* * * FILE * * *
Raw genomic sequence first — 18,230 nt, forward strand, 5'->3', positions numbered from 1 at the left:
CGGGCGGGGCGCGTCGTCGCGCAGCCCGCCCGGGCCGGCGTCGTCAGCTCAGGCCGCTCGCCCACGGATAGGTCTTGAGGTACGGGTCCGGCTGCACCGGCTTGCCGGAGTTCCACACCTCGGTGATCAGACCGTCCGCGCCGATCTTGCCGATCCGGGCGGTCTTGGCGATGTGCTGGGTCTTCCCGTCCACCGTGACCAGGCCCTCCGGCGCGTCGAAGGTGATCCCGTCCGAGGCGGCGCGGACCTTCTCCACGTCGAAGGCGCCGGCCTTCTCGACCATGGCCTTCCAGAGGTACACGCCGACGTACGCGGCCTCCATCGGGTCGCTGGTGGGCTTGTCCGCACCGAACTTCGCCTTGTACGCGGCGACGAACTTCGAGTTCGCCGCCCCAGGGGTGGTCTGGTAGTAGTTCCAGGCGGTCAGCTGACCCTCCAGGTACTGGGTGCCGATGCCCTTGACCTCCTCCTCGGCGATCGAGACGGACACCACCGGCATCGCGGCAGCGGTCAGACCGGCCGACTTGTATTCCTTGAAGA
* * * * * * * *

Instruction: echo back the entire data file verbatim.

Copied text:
Raw genomic sequence first — 18,230 nt, forward strand, 5'->3', positions numbered from 1 at the left:
CGGGCGGGGCGCGTCGTCGCGCAGCCCGCCCGGGCCGGCGTCGTCAGCTCAGGCCGCTCGCCCACGGATAGGTCTTGAGGTACGGGTCCGGCTGCACCGGCTTGCCGGAGTTCCACACCTCGGTGATCAGACCGTCCGCGCCGATCTTGCCGATCCGGGCGGTCTTGGCGATGTGCTGGGTCTTCCCGTCCACCGTGACCAGGCCCTCCGGCGCGTCGAAGGTGATCCCGTCCGAGGCGGCGCGGACCTTCTCCACGTCGAAGGCGCCGGCCTTCTCGACCATGGCCTTCCAGAGGTACACGCCGACGTACGCGGCCTCCATCGGGTCGCTGGTGGGCTTGTCCGCACCGAACTTCGCCTTGTACGCGGCGACGAACTTCGAGTTCGCCGCCCCAGGGGTGGTCTGGTAGTAGTTCCAGGCGGTCAGCTGACCCTCCAGGTACTGGGTGCCGATGCCCTTGACCTCCTCCTCGGCGATCGAGACGGACACCACCGGCATCGCGGCAGCGGTCAGACCGGCCGACTTGTATTCCTTGAAGA